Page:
As of now, the Centre has denied permission to Google to cover India through its street view application citing security considerations, officials said on Thursday.
Most of the images for the street view application are captured by cameras mounted on cars but some are also taken from tricycles, boats, snowmobiles and camels or by trekkers and underwater apparatus.
The online images are accessible to all. According to sources, Google will have to wait for a year or two before it can capture street-level images of the country’s cities as the government wants the pending Geospatial Information Regulation Bill to be enacted before considering the internet giant’s application afresh.
“All such issues will be sorted out after the bill comes into being,” said Kiren Rijiju, minister of state for home affairs. The geospatial bill is being brought to regulate data and high-resolution images collected from the skies and shared through applications such as Google Earth or Map.
According to Google, street view application is a technology featured in Google Maps and Google Earth that provides panoramic views from positions along many streets in the world. It was launched in 2007 in several cities in the United States and now covers a large part of the world.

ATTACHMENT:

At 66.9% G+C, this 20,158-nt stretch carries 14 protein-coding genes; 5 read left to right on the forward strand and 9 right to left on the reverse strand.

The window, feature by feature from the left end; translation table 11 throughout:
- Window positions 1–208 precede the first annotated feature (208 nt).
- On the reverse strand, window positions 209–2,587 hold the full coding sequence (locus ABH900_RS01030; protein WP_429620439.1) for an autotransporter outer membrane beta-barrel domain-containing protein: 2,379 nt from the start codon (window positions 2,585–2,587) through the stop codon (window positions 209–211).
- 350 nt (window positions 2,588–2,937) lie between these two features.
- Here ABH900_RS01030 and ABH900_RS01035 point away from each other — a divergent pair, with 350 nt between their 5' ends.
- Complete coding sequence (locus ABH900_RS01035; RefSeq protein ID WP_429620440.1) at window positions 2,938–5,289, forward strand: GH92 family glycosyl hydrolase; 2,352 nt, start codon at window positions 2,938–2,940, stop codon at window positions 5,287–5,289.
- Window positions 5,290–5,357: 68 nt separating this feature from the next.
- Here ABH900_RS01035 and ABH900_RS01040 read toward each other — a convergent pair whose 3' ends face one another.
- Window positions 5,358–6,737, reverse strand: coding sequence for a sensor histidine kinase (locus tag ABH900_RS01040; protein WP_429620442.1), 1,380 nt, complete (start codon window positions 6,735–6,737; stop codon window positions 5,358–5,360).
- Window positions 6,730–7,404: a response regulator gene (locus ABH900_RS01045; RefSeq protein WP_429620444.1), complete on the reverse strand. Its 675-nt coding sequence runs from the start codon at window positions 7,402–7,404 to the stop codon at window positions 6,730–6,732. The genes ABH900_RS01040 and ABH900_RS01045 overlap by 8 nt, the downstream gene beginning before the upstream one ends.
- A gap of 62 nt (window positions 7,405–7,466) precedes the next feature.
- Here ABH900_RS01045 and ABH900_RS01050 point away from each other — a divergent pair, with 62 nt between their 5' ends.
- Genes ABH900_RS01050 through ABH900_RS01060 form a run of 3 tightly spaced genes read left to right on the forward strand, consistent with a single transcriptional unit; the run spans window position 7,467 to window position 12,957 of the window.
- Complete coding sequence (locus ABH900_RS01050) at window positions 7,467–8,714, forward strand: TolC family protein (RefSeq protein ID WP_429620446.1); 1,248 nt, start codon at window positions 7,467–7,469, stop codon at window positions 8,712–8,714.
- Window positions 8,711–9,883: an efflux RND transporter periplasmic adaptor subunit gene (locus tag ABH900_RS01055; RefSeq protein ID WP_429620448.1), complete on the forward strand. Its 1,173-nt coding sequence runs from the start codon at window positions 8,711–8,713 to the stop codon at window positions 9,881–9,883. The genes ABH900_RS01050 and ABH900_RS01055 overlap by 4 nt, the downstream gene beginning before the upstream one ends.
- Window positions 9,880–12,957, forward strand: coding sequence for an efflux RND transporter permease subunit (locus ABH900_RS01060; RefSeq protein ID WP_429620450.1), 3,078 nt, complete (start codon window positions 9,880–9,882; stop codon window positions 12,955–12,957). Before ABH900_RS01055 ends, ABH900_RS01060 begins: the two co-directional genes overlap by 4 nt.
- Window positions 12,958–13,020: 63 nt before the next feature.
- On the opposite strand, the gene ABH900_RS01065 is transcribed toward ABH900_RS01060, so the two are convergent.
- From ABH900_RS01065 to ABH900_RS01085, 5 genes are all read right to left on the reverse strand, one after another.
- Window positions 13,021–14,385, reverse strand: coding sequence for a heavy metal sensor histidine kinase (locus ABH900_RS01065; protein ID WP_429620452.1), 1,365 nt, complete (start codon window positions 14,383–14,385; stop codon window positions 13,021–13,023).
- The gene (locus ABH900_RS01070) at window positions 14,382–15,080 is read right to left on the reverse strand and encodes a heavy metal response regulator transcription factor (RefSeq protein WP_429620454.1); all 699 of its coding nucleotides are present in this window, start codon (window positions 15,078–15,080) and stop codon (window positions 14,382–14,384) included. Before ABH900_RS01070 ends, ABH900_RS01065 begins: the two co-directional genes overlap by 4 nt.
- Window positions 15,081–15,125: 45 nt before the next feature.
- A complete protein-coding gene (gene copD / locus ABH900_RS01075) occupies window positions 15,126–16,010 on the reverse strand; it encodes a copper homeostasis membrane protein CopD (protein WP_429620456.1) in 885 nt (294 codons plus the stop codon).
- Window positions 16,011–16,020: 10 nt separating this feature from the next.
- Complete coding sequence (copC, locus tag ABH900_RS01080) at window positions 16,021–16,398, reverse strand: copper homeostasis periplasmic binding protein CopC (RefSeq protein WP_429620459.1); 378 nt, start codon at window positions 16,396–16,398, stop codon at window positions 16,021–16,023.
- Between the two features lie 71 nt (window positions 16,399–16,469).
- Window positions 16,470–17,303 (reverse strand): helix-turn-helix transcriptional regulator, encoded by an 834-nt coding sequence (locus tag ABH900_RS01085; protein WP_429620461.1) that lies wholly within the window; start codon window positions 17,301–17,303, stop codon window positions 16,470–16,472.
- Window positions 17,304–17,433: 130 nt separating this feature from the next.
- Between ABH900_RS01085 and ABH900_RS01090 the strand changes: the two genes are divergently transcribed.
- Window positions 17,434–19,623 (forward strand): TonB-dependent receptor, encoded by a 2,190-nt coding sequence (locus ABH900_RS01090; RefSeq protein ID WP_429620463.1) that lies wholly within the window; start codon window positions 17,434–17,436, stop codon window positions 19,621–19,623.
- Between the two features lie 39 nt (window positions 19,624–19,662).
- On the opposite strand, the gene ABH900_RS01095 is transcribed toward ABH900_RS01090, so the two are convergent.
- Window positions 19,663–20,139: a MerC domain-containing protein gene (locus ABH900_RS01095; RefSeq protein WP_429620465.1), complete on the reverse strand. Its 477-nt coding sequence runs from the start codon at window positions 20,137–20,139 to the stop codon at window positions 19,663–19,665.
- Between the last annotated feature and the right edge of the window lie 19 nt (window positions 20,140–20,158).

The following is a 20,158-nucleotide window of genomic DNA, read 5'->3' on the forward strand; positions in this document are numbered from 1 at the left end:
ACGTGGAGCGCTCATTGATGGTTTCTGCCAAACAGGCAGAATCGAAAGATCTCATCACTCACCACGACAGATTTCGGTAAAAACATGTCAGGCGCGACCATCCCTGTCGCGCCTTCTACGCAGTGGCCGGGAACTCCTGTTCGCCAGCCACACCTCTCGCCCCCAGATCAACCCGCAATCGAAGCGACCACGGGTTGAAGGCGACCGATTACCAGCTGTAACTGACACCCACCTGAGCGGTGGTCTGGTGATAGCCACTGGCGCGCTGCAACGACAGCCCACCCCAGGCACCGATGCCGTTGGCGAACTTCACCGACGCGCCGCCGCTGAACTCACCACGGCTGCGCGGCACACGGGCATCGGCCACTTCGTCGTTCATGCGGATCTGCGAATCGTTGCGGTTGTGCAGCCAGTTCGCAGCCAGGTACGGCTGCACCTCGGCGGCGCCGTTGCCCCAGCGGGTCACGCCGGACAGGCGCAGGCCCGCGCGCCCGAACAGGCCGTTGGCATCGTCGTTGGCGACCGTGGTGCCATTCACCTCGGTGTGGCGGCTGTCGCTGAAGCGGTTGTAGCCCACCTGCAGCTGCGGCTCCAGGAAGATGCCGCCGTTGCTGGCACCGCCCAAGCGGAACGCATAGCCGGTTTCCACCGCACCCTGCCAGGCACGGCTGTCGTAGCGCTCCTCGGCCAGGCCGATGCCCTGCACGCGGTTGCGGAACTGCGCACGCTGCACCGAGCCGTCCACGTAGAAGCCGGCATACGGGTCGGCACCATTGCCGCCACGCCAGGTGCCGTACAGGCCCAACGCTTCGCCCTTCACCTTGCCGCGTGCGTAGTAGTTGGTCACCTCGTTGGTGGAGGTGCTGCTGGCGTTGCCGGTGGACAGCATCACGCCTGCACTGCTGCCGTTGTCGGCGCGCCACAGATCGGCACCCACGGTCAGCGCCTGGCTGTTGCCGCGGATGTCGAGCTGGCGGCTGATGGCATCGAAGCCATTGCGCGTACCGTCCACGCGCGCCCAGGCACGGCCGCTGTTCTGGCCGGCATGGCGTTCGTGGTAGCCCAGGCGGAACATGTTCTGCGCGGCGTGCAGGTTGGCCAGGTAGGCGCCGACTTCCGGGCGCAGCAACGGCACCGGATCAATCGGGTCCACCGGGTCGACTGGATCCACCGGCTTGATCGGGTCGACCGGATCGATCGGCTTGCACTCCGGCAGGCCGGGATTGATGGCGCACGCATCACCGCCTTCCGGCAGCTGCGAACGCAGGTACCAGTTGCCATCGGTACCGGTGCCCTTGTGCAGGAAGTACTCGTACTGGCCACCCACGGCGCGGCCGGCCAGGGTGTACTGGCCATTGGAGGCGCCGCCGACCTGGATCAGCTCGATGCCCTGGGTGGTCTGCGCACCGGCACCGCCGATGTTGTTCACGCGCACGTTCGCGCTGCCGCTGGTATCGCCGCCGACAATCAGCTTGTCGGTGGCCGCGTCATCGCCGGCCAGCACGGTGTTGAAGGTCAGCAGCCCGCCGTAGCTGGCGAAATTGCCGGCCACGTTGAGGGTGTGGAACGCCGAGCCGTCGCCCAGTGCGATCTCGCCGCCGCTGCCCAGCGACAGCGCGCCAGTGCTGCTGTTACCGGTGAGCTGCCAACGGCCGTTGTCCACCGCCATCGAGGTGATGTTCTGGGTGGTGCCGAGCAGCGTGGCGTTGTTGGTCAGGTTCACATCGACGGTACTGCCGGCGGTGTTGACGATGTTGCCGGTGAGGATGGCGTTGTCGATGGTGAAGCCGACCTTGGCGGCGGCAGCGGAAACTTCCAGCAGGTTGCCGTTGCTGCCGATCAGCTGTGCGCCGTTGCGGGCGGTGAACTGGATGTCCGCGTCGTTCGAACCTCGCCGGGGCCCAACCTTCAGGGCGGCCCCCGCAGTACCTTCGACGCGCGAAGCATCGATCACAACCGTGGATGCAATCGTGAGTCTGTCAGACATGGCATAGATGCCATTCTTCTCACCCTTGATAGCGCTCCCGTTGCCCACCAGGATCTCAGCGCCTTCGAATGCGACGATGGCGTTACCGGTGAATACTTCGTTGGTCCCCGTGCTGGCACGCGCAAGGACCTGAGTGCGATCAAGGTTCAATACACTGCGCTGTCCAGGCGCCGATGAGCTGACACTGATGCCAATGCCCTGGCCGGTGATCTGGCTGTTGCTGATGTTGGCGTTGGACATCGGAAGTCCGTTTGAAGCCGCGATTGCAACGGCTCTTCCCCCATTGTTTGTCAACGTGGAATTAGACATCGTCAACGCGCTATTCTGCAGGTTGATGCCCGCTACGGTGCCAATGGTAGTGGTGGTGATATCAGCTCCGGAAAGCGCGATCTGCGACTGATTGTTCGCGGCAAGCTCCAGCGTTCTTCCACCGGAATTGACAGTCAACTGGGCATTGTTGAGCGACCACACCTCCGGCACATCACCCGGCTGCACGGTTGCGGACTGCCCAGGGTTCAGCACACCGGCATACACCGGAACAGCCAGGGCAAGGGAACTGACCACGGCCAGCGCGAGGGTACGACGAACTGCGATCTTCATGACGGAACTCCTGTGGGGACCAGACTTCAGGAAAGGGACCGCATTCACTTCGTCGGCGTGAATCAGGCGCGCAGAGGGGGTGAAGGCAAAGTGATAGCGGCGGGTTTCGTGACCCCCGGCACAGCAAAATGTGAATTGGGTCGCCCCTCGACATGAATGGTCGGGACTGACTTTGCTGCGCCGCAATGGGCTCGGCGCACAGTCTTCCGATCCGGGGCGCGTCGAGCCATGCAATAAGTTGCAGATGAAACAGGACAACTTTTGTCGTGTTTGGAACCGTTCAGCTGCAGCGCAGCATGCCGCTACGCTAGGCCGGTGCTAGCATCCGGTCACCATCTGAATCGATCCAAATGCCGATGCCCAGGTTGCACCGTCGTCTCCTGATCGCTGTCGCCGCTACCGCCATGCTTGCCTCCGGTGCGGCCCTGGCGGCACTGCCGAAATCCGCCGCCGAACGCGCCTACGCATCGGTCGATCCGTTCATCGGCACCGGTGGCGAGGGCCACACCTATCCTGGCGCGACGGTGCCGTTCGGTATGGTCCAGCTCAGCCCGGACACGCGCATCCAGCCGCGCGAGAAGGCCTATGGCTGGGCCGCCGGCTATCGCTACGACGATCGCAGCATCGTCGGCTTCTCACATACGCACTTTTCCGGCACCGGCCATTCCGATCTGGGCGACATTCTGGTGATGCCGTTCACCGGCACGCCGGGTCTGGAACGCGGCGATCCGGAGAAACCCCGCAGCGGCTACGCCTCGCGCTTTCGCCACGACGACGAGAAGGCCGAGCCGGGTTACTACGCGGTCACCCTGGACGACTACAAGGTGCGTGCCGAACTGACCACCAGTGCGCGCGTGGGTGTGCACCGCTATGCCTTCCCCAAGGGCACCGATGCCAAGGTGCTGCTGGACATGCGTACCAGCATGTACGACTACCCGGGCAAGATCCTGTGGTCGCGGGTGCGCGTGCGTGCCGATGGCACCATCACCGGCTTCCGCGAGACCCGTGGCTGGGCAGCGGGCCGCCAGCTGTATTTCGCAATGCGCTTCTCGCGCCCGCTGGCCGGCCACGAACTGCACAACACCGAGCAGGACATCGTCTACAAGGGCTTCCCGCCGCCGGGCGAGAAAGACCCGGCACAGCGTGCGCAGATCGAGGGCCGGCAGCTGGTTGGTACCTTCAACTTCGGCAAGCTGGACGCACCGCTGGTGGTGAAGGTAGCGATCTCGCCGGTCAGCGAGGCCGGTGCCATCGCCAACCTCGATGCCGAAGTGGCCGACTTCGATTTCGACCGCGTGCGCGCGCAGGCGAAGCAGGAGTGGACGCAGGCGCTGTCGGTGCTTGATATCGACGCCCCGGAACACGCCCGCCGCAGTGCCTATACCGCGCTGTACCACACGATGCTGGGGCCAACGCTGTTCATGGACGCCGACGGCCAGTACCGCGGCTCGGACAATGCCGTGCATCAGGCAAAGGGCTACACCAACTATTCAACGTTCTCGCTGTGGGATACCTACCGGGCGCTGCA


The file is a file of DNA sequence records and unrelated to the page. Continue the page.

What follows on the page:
Once the bill is enacted, disseminating, publishing or displaying information that is likely to affect “security, sovereignty or integrity” of the country will become a punishable crime.
Sources said the security agencies and defence ministry had analysed security implications of allowing capturing of this kind of imagery and threats posed by it. Security sources say some of targets for the 26/11 Mumbai attacks were shown to the attackers by their handlers using similar applications.
“Google’s plan was rejected only after that. The government had allowed Google to capture street-level imagery of some tourist spots like the Qutub Minar, Taj Mahal, Red Fort on an experimental basis. But the matter didn’t go further than that,” said a senior official who spoke on condition of anonymity.
Sources said once the geospatial data bill is enacted, India can make a legally binding case for service providers to exclude sensitive security installations like forward airbases, nuclear plants or the prime minister’s residence from coverage under the applications.